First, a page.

Autumn Statement: Millions to work longer but fuel duty rise axed

South Wales Argus: Chancellor of the Exchequer George Osborne and Chief Secretary to the Treasury Danny Alexander leave the Treasury in central London for the House of Commons where Osborne will deliver his autumn financial statement. PRESS ASSOCIATION Photo. Picture date: Chancellor of the Exchequer George Osborne and Chief Secretary to the Treasury Danny Alexander leave the Treasury in central London for the House of Commons where Osborne will deliver his autumn financial statement. PRESS ASSOCIATION Photo. Picture date:

THE chancellor yesterday claimed that Britain’s economic plan is working but said he had to keep on making tough decisions as he announced yesterday’s mini budget.

In his Autumn Statement George Osborne set out plans to raise the state pension age, for spending on welfare to be capped and for a further freeze on fuel duty.

Mr Osborne told MPs: “The hard work of the British people is paying off and we will not squander their efforts.”

He said growth forecasts were up, airing predictions that there would be 400,000 new jobs in 2013 and that the government would see a surplus rather than a deficit by 2018/19.

The state pension will rise by £2.95 a week, Mr Osborne announced, with pensioners offered the chance to make voluntary contributions.

But the new principle that people should spend one third of their adult life in retirement means the state pension age will increase to 68 in the mid-2030s and 69 in the late 2040s.

Next year’s planned fuel duty rise will be scrapped, while some £100 million of fines on banks will go to military charities.

Welfare spending will be capped, but will not include the state pension or most cyclical job seeker benefits.

Meanwhile job seekers aged 18 to 21 without basic Maths or English will be required to undertake training or lose their benefits.

In response Labour’s shadow chancellor Ed Balls accused Mr Osborne of being in “complete denial”, and said living standards for families were falling “year on year”.

Overall the Wales Office said the Welsh Government would get an extra £100 million over two years.

But Jane Hutt, Welsh Government finance minister, said the Autumn Statement “has done little to change the challenging public finance outlook for Wales.”

Yesterday’s confirmation of free school meals to all school children in reception and years one and two did not apply to Wales.

The Welsh Liberal Democrats called for the Welsh Government to use an extra £54 million to implement a similar scheme here.

Comments (1)

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7:57pm Fri 6 Dec 13

bettysenior says...

The UK will not move forward in any meaningful way until government understands that it is the major part of what is wrong with the current system.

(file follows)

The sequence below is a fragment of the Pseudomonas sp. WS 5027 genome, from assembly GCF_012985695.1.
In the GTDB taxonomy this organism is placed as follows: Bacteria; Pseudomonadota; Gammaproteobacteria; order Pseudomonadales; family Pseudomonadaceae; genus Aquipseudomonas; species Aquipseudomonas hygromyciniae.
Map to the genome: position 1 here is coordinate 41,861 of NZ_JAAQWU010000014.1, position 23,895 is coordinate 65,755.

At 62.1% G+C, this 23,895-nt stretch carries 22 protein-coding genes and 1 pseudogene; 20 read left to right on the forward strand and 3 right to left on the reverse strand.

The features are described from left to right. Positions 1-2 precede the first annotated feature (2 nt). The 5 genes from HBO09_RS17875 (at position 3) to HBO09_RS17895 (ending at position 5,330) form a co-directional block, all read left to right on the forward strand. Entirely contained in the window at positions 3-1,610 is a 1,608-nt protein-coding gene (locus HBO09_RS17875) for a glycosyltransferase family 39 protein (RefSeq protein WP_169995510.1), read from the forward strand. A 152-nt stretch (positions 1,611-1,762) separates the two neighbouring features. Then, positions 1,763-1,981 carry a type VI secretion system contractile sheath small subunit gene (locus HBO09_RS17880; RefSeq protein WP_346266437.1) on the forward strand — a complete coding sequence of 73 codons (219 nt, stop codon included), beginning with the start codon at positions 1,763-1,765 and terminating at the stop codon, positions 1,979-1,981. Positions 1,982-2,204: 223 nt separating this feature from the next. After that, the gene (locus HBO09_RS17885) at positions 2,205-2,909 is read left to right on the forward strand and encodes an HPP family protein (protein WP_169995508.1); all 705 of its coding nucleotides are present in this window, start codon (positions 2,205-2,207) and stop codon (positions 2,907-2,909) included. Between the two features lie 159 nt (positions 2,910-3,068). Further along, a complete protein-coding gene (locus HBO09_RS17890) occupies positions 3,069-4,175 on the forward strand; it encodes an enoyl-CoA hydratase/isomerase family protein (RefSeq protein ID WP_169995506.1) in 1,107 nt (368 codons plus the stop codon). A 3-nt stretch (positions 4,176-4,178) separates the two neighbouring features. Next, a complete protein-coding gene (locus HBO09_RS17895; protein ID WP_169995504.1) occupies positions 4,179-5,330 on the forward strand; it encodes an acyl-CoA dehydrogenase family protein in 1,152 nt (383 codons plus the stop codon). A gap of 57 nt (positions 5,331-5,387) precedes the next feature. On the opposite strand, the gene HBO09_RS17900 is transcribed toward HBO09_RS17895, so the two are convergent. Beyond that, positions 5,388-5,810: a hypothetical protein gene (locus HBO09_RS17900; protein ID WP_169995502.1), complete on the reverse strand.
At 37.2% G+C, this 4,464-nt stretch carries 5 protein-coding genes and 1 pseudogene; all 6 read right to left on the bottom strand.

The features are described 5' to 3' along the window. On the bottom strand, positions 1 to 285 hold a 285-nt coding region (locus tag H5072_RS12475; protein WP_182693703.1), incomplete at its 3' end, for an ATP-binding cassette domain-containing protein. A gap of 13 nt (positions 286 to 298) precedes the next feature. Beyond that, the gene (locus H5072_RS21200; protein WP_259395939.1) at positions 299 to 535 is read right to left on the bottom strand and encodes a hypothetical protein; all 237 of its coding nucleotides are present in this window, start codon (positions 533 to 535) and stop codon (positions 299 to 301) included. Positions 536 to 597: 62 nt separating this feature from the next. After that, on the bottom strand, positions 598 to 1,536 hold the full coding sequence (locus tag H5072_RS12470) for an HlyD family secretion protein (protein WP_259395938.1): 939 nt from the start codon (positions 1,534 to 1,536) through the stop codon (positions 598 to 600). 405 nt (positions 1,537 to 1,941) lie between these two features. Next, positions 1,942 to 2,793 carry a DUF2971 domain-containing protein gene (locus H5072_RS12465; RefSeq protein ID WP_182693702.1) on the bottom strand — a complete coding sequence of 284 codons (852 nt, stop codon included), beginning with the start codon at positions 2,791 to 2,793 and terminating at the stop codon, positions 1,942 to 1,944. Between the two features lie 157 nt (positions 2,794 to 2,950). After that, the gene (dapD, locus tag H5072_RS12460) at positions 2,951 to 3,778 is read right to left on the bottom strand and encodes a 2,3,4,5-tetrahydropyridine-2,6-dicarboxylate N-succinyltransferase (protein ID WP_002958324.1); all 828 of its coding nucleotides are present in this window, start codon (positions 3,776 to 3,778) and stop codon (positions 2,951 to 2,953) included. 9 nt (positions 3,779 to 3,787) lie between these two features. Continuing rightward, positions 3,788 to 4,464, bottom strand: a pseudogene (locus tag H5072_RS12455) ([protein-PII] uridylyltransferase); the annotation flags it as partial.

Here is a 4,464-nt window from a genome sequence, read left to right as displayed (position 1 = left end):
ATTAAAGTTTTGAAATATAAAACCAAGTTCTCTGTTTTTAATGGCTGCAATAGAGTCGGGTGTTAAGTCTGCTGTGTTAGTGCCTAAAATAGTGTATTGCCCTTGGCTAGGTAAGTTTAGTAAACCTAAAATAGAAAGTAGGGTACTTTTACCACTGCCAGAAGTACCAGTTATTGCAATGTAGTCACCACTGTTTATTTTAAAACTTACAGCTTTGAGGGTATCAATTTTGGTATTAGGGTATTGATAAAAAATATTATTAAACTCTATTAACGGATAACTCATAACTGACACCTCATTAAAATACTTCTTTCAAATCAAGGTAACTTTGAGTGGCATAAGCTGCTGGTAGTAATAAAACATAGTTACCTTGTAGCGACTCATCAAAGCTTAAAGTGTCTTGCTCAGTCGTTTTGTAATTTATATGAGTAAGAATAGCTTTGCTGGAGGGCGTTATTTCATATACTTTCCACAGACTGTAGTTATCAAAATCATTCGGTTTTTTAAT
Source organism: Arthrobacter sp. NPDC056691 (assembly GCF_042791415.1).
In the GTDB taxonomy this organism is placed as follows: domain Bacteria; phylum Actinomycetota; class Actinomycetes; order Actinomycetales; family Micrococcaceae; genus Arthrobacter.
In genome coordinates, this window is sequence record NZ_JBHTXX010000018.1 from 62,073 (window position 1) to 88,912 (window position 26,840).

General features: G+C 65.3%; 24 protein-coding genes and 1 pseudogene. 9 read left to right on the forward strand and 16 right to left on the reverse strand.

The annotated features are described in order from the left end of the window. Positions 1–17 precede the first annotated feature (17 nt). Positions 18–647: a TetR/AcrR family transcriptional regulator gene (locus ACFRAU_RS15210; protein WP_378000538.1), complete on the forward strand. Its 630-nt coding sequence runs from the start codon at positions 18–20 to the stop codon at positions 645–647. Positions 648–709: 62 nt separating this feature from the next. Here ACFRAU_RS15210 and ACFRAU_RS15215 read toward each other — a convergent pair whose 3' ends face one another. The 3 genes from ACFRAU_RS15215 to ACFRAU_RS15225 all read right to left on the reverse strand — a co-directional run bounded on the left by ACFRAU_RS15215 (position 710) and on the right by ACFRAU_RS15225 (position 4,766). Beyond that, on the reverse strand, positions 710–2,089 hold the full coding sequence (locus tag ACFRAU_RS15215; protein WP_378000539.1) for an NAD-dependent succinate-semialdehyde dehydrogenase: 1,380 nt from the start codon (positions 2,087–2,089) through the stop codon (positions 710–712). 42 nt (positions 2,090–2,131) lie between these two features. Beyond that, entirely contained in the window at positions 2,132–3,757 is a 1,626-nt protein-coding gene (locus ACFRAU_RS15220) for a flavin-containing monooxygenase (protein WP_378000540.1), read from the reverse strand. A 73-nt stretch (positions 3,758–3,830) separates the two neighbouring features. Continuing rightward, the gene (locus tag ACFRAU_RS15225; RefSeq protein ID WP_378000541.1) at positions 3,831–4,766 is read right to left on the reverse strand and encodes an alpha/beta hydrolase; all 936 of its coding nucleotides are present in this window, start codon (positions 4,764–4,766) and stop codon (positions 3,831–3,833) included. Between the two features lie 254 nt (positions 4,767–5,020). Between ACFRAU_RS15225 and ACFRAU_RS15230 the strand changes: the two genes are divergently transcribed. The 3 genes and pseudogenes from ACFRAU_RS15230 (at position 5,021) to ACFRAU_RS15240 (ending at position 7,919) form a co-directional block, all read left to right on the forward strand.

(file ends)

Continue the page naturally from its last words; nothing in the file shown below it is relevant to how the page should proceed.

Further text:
Indeed the great problem is that government never learns because Whitehall does not allow it to do so. The steady-state is all that matters and why rock the boat when at the end of it if you do nothing you get very well looked after. There is no incentive therefore for government to learn because they are looked after from political and bureaucratic birth to grave. Not until Whitehall gets a culture of risk and creative indulgence will Britain move forward. Therefore the great stumbling block to future economic dynamism is government itself. It is time that it looked itself in the mirror and asked deep and searching questions about itself.

With regard to the UK's overall debt the chief economist at PwC on far better economic projections than today in 2009 after Labour left office calculated that by 2015 the nation's total debt would be £10.2 Trillion but where they stated that the range of our debt could be as high as £11.5 Trillion - http://pwc.blogs.com
/press_room/2010/11/
pwc-projects-total-u
k-public-and...

It was made up as follows,
Households Debt - £1.9 Trillion
General Government Debt - £1.4 Trillion
Non Financial Company Debt - £2.2 Trillion
Financial sector Debt - £4.5 Trillion

The UK's actual total debt is therefore far more than what most people really think.

Dr David Hill
World Innovation Foundation
The UK will not move forward in any meaningful way until government understands that it is the major part of what is wrong with the current system. Indeed the great problem is that government never learns because Whitehall does not allow it to do so. The steady-state is all that matters and why rock the boat when at the end of it if you do nothing you get very well looked after. There is no incentive therefore for government to learn because they are looked after from political and bureaucratic birth to grave. Not until Whitehall gets a culture of risk and creative indulgence will Britain move forward. Therefore the great stumbling block to future economic dynamism is government itself. It is time that it looked itself in the mirror and asked deep and searching questions about itself. With regard to the UK's overall debt the chief economist at PwC on far better economic projections than today in 2009 after Labour left office calculated that by 2015 the nation's total debt would be £10.2 Trillion but where they stated that the range of our debt could be as high as £11.5 Trillion - http://pwc.blogs.com /press_room/2010/11/ pwc-projects-total-u k-public-and... It was made up as follows, Households Debt - £1.9 Trillion General Government Debt - £1.4 Trillion Non Financial Company Debt - £2.2 Trillion Financial sector Debt - £4.5 Trillion The UK's actual total debt is therefore far more than what most people really think. Dr David Hill World Innovation Foundation bettysenior

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